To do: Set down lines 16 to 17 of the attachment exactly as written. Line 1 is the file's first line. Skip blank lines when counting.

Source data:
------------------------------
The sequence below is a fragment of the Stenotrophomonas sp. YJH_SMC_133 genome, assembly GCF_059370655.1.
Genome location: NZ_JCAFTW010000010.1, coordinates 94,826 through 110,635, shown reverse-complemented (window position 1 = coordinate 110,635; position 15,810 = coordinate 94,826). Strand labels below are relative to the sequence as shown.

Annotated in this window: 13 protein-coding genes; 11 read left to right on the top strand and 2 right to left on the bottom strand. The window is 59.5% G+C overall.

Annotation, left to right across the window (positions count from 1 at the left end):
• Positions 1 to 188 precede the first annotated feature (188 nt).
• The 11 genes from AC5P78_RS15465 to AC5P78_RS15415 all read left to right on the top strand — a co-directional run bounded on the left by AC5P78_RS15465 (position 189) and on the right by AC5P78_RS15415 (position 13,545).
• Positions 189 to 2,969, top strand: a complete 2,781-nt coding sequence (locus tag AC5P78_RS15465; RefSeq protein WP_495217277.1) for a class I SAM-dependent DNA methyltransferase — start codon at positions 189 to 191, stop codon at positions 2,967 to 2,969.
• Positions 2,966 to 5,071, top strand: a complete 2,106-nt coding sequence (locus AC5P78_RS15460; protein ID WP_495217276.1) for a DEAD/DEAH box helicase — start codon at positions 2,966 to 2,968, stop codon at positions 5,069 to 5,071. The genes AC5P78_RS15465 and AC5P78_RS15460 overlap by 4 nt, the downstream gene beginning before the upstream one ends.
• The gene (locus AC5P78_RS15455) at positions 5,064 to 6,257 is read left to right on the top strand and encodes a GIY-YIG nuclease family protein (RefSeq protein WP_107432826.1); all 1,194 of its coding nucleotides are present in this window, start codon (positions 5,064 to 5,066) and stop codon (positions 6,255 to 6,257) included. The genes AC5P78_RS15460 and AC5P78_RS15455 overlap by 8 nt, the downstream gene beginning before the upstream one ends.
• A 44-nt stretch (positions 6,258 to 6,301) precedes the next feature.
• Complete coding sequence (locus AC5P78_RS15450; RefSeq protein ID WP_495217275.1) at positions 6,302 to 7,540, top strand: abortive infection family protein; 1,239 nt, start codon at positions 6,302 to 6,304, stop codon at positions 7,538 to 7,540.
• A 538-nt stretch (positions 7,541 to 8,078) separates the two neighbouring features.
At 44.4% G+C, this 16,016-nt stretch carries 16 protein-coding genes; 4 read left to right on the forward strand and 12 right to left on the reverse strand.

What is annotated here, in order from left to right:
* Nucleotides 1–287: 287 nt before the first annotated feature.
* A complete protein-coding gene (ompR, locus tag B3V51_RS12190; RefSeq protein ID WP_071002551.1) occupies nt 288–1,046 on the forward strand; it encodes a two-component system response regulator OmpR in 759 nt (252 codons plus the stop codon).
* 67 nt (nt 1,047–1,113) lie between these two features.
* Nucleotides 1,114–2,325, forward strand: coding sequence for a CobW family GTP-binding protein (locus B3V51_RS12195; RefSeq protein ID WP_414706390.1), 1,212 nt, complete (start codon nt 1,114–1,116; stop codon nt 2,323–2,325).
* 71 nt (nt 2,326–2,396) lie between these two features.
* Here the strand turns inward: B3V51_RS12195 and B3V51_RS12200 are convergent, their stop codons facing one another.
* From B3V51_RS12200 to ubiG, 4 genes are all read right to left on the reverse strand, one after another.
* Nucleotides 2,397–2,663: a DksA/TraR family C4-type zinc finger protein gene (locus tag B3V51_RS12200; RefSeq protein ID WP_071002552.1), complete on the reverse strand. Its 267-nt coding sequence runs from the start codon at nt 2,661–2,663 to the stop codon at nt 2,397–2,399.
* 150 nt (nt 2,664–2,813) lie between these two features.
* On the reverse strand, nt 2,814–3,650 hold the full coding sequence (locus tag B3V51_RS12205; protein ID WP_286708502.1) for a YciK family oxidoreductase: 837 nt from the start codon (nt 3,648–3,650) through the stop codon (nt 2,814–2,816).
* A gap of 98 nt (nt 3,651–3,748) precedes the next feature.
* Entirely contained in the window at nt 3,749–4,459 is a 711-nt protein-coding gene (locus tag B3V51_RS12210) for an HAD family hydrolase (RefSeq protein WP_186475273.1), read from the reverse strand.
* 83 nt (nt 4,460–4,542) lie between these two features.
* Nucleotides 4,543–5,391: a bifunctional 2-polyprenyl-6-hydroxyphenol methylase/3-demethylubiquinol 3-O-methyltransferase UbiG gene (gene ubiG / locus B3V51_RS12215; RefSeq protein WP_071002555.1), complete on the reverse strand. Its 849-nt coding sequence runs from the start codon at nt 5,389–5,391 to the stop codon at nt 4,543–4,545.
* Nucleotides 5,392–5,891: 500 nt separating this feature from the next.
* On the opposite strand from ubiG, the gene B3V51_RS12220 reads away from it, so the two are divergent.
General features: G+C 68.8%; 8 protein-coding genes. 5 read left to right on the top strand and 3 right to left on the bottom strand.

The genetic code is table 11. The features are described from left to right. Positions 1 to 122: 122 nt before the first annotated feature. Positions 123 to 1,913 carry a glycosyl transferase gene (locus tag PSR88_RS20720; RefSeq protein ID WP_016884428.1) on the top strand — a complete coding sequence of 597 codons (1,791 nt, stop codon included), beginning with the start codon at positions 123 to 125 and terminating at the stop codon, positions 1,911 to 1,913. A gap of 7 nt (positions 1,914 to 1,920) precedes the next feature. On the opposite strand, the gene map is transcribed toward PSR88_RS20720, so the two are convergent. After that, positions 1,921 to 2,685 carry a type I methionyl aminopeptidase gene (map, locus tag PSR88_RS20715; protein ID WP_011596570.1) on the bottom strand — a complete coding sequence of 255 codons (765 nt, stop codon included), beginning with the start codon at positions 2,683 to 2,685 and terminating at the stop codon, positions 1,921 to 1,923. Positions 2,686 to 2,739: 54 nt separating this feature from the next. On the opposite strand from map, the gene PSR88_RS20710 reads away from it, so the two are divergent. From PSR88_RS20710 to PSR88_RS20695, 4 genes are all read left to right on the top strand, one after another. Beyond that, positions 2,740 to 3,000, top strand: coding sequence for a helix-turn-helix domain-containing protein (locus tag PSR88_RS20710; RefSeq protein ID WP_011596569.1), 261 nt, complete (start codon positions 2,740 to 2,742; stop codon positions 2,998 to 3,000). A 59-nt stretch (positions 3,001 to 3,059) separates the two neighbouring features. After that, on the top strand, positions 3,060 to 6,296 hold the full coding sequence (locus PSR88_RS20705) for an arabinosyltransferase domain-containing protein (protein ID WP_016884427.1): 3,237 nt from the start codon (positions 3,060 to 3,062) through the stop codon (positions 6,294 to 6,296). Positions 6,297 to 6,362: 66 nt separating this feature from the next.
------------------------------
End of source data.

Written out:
* A complete protein-coding gene (ompR, locus tag B3V51_RS12190; RefSeq protein ID WP_071002551.1) occupies nt 288–1,046 on the forward strand; it encodes a two-component system response regulator OmpR in 759 nt (252 codons plus the stop codon).
* 67 nt (nt 1,047–1,113) lie between these two features.